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[But "it's a joke," said Chris Davis, CEO of Ottawa Internet security
firm 'Defence Intelligence Inc' "One of the things I've always said to
corporations is, 'if your budget for food, beverages and entertainment
is larger than what you spend on security, then that is a real problem."
Sounds like Mr. Davis is channeling Richard Clarke nearly nine years to
day of his RSA Conference 2002 keynote. "If you spend more on coffee
than on IT security, then you will be hacked," Clarke said during his
keynote address. - http://zd.net/fcWXzx - WK]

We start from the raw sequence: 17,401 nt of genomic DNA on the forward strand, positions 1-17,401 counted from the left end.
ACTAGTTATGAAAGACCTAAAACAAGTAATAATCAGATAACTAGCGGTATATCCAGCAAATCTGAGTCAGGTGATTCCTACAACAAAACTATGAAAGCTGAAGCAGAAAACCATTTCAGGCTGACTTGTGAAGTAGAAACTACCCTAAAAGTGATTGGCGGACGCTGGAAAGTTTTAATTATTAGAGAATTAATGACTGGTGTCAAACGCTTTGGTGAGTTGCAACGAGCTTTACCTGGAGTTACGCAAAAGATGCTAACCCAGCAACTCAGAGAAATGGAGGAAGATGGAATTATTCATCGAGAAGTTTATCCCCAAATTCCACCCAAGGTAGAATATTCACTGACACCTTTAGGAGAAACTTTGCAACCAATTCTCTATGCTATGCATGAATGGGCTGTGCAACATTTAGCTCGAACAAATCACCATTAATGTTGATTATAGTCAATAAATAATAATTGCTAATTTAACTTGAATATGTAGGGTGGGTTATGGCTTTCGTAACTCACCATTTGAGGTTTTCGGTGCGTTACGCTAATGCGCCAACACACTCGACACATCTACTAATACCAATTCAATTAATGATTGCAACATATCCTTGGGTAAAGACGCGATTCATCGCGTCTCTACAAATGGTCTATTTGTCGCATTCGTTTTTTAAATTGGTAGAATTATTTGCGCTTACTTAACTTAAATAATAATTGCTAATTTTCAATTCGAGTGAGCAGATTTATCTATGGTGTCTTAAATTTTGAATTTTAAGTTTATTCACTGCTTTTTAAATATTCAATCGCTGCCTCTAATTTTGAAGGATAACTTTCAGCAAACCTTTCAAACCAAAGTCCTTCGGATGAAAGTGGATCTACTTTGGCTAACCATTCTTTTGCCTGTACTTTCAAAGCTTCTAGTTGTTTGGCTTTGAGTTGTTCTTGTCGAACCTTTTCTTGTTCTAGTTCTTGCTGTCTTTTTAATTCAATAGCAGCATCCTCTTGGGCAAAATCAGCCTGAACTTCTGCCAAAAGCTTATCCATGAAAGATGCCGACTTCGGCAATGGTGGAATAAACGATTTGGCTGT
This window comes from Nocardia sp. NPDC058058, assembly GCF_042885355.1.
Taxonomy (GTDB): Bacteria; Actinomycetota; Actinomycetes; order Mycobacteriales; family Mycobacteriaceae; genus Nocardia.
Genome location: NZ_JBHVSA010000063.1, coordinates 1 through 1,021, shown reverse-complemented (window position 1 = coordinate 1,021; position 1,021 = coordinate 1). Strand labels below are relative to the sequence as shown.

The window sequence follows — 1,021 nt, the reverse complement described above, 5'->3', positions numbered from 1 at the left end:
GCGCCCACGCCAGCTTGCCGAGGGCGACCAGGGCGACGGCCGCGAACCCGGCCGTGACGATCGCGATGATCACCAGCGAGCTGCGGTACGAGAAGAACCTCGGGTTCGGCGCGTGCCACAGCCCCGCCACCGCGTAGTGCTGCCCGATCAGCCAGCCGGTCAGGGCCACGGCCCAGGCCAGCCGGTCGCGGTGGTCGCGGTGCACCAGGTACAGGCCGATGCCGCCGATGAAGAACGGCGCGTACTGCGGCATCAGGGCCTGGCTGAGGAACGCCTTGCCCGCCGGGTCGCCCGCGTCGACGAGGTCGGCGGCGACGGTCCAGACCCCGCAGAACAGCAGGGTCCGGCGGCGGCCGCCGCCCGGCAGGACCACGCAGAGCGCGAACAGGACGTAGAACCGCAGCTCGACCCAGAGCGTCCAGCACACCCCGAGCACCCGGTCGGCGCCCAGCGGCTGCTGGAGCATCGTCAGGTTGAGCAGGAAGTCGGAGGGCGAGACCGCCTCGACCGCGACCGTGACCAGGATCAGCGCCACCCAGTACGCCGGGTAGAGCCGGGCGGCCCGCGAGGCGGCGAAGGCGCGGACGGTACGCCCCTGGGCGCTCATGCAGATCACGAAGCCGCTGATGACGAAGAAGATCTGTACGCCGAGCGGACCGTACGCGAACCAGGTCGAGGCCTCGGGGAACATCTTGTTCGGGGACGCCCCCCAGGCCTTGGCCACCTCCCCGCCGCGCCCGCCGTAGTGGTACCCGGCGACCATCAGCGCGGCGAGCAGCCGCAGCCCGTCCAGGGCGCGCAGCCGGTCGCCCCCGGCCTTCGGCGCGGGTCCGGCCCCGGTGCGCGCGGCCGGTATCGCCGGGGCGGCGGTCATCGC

By Vito Pilieci
February 18, 2011
The federal government has left itself wide open to a cyber attack, like
the one announced Thursday, because it still has not taken the threat
seriously, say prominent Internet security experts.
Canada recently announced a Cyber Security Strategy that calls for the
federal government to spend $90 million over five years to protect the
But "it's a joke," said Chris Davis, chief executive officer of Ottawa
Internet security firm Defence Intelligence Inc. "One of the things I've
always said to corporations is, 'if your budget for food, beverages and
entertainment is larger than what you spend on security, then that is a
Rafal Rohozinski, chief executive of Ottawa's SecDev Group and best
known for his discovery of an international cyber-espionage network in
2009, said the news that hackers broke into computer systems at the
Department of Finance and Treasury Board of Canada Secretariat, should
be the final wakeup call for Canada to begin taking cyber security
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